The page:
Adverse Drug Reactions ID'd by Phone
"While the system detected a number of medication-related problems, it missed more than half of adverse drug reactions and two-thirds of episodes of non-adherence in patients—and would likely have done worse outside the controlled environment of a research setting."
Steinman wrote that one-fourth of adverse drug reactions can be prevented by catching errors or problems at the time of prescribing. And that most of the rest "are not the result of prescriber error but simply represent the known adverse effects of drugs," and physicians "cannot predict who will develop an adverse drug reaction and who will not."
The problem is, he says, that "physicians do not do a good job of identifying and appropriately managing adverse reactions when they occur," in part because many patients don't tell their physicians when they're experiencing one.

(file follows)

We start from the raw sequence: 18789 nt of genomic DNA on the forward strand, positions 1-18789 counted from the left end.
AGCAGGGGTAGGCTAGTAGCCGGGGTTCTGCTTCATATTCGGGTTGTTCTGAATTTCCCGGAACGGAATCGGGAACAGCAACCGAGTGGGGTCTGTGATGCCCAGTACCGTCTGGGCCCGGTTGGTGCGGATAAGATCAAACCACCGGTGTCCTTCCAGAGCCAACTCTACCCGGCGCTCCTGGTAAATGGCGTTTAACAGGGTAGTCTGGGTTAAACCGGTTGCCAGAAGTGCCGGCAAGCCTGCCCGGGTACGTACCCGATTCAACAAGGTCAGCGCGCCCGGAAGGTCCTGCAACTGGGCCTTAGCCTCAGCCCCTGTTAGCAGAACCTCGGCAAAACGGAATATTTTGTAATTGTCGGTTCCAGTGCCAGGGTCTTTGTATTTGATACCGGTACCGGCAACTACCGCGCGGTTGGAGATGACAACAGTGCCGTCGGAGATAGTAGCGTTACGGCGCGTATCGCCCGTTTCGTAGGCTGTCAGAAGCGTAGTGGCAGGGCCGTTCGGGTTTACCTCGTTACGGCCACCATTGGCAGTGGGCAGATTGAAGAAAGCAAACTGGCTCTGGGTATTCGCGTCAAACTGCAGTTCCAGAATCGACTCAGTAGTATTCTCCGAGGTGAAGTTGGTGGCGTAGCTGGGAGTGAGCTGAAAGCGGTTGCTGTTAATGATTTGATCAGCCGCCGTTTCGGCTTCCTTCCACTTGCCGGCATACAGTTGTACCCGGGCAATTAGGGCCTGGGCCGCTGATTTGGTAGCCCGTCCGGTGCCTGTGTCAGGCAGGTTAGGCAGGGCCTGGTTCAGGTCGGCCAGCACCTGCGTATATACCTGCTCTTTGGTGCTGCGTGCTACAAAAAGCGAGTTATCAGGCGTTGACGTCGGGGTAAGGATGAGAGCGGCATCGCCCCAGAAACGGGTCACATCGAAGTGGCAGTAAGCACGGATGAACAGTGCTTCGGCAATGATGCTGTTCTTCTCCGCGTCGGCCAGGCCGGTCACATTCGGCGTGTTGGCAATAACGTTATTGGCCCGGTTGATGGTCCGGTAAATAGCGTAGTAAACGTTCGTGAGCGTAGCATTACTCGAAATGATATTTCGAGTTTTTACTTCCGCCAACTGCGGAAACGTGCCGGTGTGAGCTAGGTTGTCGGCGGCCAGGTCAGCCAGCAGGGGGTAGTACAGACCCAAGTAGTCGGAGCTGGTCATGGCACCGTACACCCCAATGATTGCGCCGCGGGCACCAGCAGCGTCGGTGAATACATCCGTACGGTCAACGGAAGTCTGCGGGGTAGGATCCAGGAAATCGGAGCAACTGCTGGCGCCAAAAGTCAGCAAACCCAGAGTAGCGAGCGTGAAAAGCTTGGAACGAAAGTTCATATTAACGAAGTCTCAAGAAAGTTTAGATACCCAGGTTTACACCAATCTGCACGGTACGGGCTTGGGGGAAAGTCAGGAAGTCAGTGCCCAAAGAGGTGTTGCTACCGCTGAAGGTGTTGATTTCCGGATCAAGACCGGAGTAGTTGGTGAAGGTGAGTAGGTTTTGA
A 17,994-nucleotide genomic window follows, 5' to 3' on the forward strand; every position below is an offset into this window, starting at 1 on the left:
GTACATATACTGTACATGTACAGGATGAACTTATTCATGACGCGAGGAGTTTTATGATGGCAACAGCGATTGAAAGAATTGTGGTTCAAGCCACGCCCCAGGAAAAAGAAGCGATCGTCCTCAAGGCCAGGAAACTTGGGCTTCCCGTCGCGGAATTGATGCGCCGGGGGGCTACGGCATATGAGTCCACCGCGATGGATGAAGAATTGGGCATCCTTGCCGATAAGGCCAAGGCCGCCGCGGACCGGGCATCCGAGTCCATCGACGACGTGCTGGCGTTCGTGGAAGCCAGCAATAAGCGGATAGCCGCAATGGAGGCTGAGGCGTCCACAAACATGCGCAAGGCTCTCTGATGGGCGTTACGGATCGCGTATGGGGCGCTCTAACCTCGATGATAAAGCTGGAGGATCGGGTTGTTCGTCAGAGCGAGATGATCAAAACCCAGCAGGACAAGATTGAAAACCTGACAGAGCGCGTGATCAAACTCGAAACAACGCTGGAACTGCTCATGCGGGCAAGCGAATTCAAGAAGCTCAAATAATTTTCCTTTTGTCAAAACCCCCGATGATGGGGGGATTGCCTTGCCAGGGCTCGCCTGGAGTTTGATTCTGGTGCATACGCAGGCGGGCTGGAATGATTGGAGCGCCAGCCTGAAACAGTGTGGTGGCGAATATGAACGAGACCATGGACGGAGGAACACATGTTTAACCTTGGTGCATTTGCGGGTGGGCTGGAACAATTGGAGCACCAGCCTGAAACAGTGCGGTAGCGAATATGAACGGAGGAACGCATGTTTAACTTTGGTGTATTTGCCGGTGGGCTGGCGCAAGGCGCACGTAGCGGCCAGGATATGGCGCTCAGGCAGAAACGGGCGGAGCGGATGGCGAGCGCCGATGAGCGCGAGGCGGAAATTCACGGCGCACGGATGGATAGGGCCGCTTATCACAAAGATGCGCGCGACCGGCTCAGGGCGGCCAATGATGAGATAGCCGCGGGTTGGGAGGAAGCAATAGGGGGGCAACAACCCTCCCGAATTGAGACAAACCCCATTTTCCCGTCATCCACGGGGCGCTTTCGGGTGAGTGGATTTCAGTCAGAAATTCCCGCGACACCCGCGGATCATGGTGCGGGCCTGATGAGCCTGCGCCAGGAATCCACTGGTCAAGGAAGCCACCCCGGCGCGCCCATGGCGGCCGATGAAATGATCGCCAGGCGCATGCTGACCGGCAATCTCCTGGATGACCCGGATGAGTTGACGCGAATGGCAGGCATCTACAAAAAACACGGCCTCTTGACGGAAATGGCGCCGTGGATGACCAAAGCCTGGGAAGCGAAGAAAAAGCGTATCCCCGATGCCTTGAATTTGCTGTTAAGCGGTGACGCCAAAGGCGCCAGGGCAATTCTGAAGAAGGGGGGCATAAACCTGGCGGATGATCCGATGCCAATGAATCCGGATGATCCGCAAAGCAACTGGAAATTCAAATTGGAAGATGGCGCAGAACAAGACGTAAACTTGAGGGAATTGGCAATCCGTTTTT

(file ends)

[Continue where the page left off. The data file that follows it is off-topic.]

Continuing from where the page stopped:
Sometimes, he added, doctors "misattribute the symptoms of an adverse drug reaction to an underlying disease, leading to diagnostic workups and a prescribing cascade of new medications rather than treating the problem at its source by discontinuing the offending drug."
What is needed, Steinman wrote, are proven coaching methods that help patients "be engaged participants in their own care," monitoring their own adverse reactions and non-adherence.
"The solution to the problems of adverse drug reactions and non-adherence cannot solely rest on bringing the healthcare system closer to the patient," he wrote. "We need to empower our patients to come closer to us."
Cheryl Clark is senior quality editor and California correspondent for HealthLeaders Media. She is a member of the Association of Health Care Journalists.
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